Providing frequency control reserve with photovoltaic battery energy storage systems and power-to-heat coupling
Georg Angenendt, Sebastian Zurmühlen, JanFiggener, Kai-Philipp Kairies and Dirk Uwe Sauer; Energy, March 2020, Vol. 194
The number of households with photovoltaic battery storage systems is steadily growing, and so is the number of heat pump installations. An integrated home combines domestic battery systems and a heat pump for power-to-heat coupling. During winter, storage systems in an integrated home are not used to their full capacity due to low solar radiation. This potential can be used to enhance the economics by applying a dual-use scheme. In this publication, an integrated home that participates in the frequency control reserve market is investigated.
A major advantage of integrated homes with power-to-heat coupling in comparison to standalone battery storages is the additional flexibility to absorb negative control reserve power in the heating sector. Seasonal variation of feed-in from photovoltaics is considered by an advanced strategy for variable provision of control reserve.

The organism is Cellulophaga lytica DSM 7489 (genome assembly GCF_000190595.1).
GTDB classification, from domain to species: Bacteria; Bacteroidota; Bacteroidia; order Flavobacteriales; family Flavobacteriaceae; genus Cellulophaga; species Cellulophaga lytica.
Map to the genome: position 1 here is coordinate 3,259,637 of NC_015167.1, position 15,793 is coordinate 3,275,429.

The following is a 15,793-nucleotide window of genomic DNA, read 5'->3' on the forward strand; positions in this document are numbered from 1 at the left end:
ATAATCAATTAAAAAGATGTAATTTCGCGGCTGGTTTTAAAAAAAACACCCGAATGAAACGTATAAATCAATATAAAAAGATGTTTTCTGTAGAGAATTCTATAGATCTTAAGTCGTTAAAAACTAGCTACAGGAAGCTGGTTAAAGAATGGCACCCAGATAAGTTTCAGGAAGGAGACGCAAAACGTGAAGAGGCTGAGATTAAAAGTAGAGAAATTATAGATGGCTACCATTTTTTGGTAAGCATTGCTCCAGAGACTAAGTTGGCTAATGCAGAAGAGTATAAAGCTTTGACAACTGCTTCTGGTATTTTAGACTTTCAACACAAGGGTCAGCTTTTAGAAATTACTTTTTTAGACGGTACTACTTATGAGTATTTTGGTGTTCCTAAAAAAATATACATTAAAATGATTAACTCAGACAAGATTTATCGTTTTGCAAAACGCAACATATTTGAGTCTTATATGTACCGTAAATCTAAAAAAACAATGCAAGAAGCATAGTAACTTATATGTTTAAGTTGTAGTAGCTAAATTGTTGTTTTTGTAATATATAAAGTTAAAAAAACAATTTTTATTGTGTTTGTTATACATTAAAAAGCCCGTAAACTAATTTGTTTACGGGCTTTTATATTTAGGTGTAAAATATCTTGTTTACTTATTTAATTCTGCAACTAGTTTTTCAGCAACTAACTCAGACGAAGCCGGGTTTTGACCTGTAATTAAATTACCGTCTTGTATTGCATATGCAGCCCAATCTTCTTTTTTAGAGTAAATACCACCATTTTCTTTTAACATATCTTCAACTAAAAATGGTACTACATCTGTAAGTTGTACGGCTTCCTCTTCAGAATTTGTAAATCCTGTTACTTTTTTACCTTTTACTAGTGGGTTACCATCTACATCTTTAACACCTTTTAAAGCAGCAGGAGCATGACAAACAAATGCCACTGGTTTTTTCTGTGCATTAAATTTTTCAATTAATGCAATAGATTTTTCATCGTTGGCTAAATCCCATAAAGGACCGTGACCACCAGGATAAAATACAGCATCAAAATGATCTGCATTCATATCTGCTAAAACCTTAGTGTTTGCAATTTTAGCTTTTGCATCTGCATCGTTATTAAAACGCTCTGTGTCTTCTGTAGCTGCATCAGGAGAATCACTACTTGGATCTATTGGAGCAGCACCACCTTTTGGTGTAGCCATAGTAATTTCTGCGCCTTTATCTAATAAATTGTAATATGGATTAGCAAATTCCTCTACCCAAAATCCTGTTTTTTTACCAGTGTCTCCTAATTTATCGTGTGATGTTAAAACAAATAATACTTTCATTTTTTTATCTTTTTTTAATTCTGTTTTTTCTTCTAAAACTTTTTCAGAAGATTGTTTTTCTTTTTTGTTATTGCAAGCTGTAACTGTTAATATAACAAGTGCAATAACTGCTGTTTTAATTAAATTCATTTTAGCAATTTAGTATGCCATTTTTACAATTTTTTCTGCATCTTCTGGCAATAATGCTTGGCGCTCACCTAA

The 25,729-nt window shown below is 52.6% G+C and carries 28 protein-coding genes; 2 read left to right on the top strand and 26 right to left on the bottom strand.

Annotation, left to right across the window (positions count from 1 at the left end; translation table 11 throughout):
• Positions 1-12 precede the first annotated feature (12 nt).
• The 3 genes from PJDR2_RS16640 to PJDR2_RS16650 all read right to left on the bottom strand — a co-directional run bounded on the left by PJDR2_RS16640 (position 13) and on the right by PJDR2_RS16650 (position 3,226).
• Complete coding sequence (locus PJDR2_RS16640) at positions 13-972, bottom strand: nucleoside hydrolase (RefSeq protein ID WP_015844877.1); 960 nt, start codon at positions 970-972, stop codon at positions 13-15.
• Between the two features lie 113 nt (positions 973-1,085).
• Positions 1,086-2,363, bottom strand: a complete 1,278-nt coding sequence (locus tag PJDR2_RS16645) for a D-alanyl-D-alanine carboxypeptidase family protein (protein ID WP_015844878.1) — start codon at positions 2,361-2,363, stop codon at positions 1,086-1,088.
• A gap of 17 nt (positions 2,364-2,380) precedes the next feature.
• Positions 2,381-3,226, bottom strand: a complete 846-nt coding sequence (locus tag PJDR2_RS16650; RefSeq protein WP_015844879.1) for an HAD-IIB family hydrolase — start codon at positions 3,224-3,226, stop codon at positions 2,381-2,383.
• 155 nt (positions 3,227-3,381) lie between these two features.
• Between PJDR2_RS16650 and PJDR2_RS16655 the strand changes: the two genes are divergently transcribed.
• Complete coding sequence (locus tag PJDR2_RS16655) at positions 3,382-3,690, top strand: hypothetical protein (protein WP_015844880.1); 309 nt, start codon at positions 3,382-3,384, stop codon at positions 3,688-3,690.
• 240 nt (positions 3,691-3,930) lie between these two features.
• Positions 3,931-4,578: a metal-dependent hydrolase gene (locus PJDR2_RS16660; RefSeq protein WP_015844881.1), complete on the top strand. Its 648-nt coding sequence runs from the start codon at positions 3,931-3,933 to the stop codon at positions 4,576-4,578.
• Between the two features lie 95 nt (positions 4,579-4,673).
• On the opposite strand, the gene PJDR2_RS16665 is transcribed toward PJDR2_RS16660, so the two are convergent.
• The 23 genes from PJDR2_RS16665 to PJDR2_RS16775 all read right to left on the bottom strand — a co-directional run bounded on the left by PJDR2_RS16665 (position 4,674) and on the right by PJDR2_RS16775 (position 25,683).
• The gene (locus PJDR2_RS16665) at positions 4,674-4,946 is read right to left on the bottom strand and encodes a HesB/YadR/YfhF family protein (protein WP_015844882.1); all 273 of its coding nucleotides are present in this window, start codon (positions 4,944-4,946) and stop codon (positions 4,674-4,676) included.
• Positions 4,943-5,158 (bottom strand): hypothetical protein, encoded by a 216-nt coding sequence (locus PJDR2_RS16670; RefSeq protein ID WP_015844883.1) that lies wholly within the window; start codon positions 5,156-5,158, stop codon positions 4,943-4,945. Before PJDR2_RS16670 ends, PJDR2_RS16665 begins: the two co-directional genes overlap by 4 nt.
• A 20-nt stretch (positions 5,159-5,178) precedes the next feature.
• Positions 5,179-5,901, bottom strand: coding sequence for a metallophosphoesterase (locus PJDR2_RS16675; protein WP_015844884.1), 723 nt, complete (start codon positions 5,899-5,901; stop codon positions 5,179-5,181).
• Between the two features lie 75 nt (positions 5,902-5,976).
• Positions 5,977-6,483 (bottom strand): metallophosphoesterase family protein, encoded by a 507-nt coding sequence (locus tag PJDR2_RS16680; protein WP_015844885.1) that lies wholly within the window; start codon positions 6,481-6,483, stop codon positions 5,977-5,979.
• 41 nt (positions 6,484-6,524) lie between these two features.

Results show that a dual-use operation with participation in the control reserve market can increase the profitability of storage systems. Market participation leads to accelerated battery aging, mainly driven by increased calendar aging. This is overcompensated by the possible incomes. Under consideration of low costs for market participation, a constant provision of at least 3 kW of reserve power could be economical. A variable provision further enhances economic efficiency.
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